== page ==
We reject the defendant's invitation to construe the Drug Act and its enhanced sentence component as rehabilitation-oriented, requiring chronologically sequential offenses and convictions. Defendant asks us to adopt the reasoning of this court in State v. Anderson, 186 N.J.Super. 174, 451 A.2d 1326 (App.Div.1982), aff'd o.b., 93 N.J. 14, 459 A.2d 302 (1983), which involved interpretation of the sentencing provisions of the multiple sex offenders act, N.J.S.A. 2C:14-6.

    Section N.J.S.A. 2C:14-6, the enhanced penalty statute considered in Anderson, fundamentally differs in purpose from N.J.S.A. 2C:43-6(f). Section N.J.S.A. 2C:14-6 focuses on the person who commits the crime and reflects a "perceived legislative objective of rehabilitating first time sex offenders...." Haliski, 140 N.J. at 11, 656 A.2d 1246. In N.J.S.A. 2C:14-6 that objective was achieved by requiring chronologically sequential offenses and convictions. See Anderson, 186 N.J.Super. at 177, 451 A.2d 1326. Chronologically sequential offenses and convictions are not relevant when the focus of the legislation is on the crime and the goal is "deterrence and only deterrence." Hawks, 114 N.J. at 366, 554 A.2d 1330; see State v. Des Marets, 92 N.J. 62, 68, 455 A.2d 1074 (1983).

    The Drug Act's stated emphasis is not rehabilitation-oriented. N.J.S.A. 2C:35-1.1; Kirk, 145 N.J. at 166-67, 678 A.2d 233. In the Drug Act's policy declarations, the Legislature limited rehabilitation to the addict—i.e., "to facilitate where feasible the rehabilitation of drug dependent persons so as ultimately to reduce the demand for illegal controlled dangerous substances and the incidence of drug-related crime." N.J.S.A. 2C:35-1.1(c). Also, the legislative objective of rehabilitating drug offenders is narrowly prescribed in *611 N.J.S.A. 2C:35-14. For example, under N.J.S.A. 2C:35-14(b), a defendant convicted of a drug distribution offense who has previously been convicted of a distribution offense is not eligible for rehabilitation treatment unless the prosecutor joins in the application. See State v. Soricelli, 156 N.J. 525, 535-37, 722 A.2d 95 (1999). The legislative message is clear. Society's tolerance for the drug pusher as a repeat offender has waned. Anderson is inapposite. Defendant does not qualify for rehabilitative treatment because he is a repeat drug distribution offender. Indeed, the concept of rehabilitation is virtually chimerical on the particular facts before us where defendant was back on the street persistently dealing drugs before his first distribution charge reached sentencing disposition. "To allow a defendant to escape the statutorily-required higher penalty because he or she has not yet been convicted, either because of strategic maneuvering by counsel or because of the vicissitudes of the court docket, would create for defendants a windfall not envisioned by the Legislature." Hawks, 114 N.J. at 366-67, 554 A.2d 1330.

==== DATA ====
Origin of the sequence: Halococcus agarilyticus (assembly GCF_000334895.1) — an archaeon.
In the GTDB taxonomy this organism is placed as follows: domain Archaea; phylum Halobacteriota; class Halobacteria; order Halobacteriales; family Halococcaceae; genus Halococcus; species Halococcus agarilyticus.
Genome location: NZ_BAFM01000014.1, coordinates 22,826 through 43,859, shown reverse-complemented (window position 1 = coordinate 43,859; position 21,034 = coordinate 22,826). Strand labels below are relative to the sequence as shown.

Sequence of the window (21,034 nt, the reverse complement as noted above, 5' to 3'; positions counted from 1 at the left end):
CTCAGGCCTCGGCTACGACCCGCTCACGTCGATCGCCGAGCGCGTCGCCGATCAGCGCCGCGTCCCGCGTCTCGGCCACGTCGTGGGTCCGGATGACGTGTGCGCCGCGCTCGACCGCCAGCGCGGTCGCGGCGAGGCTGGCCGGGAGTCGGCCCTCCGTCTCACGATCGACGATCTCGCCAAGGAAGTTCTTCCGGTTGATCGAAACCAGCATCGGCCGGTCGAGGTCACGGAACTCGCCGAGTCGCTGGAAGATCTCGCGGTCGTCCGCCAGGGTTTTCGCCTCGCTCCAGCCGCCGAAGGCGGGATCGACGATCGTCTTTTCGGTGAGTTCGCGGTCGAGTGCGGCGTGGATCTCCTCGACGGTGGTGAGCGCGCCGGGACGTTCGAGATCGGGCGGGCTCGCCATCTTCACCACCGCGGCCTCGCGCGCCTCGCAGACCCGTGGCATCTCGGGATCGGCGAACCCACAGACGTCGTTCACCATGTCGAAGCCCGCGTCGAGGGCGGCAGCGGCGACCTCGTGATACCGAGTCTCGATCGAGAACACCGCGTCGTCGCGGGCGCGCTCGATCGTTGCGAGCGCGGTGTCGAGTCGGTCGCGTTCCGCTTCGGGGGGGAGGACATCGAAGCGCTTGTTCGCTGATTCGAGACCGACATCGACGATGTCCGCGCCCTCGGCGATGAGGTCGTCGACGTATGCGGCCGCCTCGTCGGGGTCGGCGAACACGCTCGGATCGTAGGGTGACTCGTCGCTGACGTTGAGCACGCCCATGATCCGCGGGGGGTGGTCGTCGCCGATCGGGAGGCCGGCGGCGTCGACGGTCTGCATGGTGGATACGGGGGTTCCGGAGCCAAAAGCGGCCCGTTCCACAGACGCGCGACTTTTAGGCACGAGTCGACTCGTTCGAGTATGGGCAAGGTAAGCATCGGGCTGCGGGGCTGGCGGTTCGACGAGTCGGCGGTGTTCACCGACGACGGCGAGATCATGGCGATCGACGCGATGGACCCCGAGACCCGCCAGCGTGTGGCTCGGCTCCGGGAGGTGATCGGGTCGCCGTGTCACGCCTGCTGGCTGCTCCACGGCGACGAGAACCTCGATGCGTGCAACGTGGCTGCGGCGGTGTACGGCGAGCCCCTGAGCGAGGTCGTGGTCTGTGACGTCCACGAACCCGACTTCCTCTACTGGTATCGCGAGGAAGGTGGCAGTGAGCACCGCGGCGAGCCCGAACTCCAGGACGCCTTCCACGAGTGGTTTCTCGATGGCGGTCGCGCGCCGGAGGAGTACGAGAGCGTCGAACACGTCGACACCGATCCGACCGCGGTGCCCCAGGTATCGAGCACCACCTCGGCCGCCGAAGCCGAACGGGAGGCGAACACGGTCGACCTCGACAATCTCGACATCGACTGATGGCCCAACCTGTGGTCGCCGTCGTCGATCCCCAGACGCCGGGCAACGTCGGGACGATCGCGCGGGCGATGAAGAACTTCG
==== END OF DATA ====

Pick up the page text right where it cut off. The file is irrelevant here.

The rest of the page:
We affirm the enhanced sentence of eight years in State Prison with a four year parole ineligibility term. We also conclude that defendant's remaining argument, that the overall sentence was "manifestly excessive" is without merit. R. 2:11-3(e)(2).

    Affirmed.

    NOTES

    [1] The statute states in pertinent part: *** f. A person convicted of manufacturing, distributing, dispensing or possessing with intent to distribute any dangerous substance or controlled substance analog under N.J.S. 2C:35-5, of maintaining or operating a controlled dangerous substance production facility under N.J.S. 2C:35-4, of employing a juvenile in a drug distribution scheme under N.J.S. 2C:35-6, leader of a narcotics trafficking network under N.J.S. 2C:35-3, or of distributing, dispensing or possessing with intent to distribute on or near school property or buses under section 1 of P.L.1987, c. 101 (C. 2C:35-7), who has been previously convicted of manufacturing, distributing, dispensing or possessing with intent to distribute a controlled dangerous substance or controlled substance analog, shall upon application of the prosecuting attorney be sentenced by the court to an extended term as authorized by subsection c. of N.J.S. 2C:43-7, notwithstanding that extended terms are ordinarily discretionary with the court. The term of imprisonment shall, except as may be provided in N.J.S. 2C:35-12, include the imposition of a minimum term. The minimum term shall be fixed at, or between, one third and one-half of the sentence imposed by the court or three years, whichever is greater, not less than seven years if the person is convicted of a violation of N.J.S. 2C:35-6, or 18 months in the case of a fourth degree crime, during which the defendant shall be ineligible for parole.

    The court shall not impose an extended term pursuant to this subsection unless the ground therefor has been established at a hearing. At the hearing, which may occur at the time of sentencing, the prosecutor shall establish the ground therefor by a preponderance of the evidence. In making its finding, the court shall take judicial notice of any evidence, testimony or information adduced at the trial, plea hearing, or other court proceedings and shall also consider the presentence report and any other relevant information.

    For the purpose of this subsection, a previous conviction exists where the actor has at any time been convicted under chapter 35 of this title or Title 24 of the Revised Statutes or under any similar statute of the United States, this State, or any other state for an offense that is substantially equivalent to N.J.S. 2C:35-3, N.J.S. 2C:35-4, N.J.S. 2C:35-5, N.J.S. 2C:35-6 or section 1 of P.L.1987, c. 101 (C. 2C:35-7). [Emphasis added.]